COVID-19 paid sick leave extended to Pittsburgh

Pittsburgh has joined other U.S. cities in enacting new legislation to deal with rising COVID-19 cases from a sick leave perspective.

On July 29, 2021, Pittsburgh Mayor Bill Peduto signed a new ordinance granting COVID-19 sick leave to certain employees working in the city (the “July 29th Ordinance”). Although the July 29 ordinance is technically “new,” it is closely related to (and practically mirrors) the Pittsburgh Act of December 9, 2020 on emergency paid sick leave for COVID-19 emergencies (l ‘“Ordinance of December 20”).

Similar to the Dec. 20 ordinance, the new legislation complements the Pittsburgh Paid Sick Days Act (PSDA) and amends the PSDA by expressly allowing employees to take sick leave under the PSDA before it is accrued if the reason for use stems directly from COVID-19. Like previous legislation, the new ordinance requires Pittsburgh employers with more than 50 employees to provide up to 80 hours of paid COVID-19 sick leave to their employees for COVID-19-related reasons. The July 29 ordinance also requires employers to provide paid COVID sick leave in addition to other forms of paid leave, provided the employee notifies the employer of the need for COVID-19 sick leave as soon as possible.

The new ordinance also adds to how COVID-19 sick leave can be used. In addition to the reasons listed in the decree of December 20, employees can use COVID-19 sick leave:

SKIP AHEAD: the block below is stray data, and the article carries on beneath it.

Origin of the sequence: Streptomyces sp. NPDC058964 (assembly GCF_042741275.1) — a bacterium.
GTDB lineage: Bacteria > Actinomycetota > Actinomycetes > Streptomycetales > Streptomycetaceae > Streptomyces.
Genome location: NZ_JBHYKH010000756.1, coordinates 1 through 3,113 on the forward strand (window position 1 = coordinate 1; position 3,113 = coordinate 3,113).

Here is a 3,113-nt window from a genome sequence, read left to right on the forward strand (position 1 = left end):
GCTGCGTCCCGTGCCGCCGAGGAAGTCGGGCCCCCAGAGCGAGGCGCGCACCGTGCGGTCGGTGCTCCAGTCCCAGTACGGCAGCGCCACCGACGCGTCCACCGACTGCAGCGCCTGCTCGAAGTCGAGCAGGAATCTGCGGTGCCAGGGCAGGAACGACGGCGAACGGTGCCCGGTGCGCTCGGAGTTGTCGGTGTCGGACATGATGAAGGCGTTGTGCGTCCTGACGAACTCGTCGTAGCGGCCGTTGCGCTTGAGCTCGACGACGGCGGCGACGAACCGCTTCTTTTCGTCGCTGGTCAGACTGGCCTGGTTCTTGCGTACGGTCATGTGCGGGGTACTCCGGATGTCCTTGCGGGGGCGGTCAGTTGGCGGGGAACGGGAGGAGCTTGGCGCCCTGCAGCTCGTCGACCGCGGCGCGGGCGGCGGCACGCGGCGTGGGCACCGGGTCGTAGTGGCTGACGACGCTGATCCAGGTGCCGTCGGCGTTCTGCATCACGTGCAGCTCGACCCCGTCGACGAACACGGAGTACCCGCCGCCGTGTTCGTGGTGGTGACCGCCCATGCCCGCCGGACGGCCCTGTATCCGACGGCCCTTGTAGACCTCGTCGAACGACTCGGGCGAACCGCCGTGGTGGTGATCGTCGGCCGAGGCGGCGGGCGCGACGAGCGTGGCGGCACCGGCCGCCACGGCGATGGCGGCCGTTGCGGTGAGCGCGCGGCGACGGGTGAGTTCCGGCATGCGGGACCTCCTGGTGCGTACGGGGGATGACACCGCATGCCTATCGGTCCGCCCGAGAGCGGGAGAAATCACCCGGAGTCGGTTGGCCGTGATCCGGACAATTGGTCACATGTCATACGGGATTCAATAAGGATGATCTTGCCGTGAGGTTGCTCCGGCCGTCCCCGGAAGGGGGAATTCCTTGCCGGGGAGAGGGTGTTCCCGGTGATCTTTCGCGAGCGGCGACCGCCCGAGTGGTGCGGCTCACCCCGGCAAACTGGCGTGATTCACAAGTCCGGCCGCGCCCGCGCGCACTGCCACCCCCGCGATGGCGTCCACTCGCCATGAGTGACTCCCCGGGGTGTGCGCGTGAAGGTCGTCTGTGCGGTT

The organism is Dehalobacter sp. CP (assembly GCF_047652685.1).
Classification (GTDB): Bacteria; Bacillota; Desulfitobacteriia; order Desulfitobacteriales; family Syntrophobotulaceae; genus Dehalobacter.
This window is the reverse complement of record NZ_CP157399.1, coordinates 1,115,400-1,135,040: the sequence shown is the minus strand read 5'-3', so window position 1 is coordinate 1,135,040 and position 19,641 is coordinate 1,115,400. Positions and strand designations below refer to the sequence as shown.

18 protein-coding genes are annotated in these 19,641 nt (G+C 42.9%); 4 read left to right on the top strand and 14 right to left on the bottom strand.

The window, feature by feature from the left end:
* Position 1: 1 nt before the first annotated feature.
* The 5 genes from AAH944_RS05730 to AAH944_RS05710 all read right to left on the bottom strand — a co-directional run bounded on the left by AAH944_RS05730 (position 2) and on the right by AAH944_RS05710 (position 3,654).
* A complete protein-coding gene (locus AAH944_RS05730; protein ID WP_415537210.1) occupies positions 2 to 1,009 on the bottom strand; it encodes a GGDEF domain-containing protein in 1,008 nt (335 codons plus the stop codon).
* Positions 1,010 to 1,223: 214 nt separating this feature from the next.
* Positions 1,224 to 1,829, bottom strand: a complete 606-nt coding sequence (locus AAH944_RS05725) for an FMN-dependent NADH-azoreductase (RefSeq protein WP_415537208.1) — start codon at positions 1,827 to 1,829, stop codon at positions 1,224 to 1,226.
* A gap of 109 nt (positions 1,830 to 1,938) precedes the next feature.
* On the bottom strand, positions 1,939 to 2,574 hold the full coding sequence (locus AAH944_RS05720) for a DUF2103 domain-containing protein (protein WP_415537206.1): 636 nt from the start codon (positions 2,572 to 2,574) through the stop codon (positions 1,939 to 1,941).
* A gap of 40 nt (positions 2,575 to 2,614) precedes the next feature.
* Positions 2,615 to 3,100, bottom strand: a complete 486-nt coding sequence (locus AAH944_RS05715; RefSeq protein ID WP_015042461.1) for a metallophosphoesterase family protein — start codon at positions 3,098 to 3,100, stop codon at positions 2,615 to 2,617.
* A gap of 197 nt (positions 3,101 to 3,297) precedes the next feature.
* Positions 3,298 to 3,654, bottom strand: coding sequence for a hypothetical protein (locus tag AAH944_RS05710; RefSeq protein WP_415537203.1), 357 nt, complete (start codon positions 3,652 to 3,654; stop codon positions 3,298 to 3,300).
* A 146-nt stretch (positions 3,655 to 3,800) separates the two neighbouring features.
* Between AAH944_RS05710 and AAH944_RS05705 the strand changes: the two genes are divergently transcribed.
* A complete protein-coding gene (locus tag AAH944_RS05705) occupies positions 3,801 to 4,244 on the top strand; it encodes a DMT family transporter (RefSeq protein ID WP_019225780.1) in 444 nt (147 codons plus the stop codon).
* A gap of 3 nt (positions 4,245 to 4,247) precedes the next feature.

1. To get a vaccine or a vaccine booster for themselves or a family member;

  2. If they are unable to work or telecommute due to COVID-19 or one of its variants; and

  3. Self-isolate and take care of yourself or a family member as directed promulgated by Allegheny County Health Department because the employee or a family member is showing symptoms of COVID-19 or one of its variants.

Importantly, the new ordinance does not say whether sick leave previously taken under the December 20 ordinance will apply to leave under the new legislation. More guidance on this issue is expected.

The ordinance of July 29 came into effect upon signature by Mayor Peduto and will remain in effect for one year (until July 29, 2022). However, unlike the Dec. 20 ordinance, it does not allow employees to use COVID-19 sick leave for an additional week after the official end of the public health emergency (whatever it is).

Jackson Lewis PC © 2021Revue nationale de droit, volume XI, number 223

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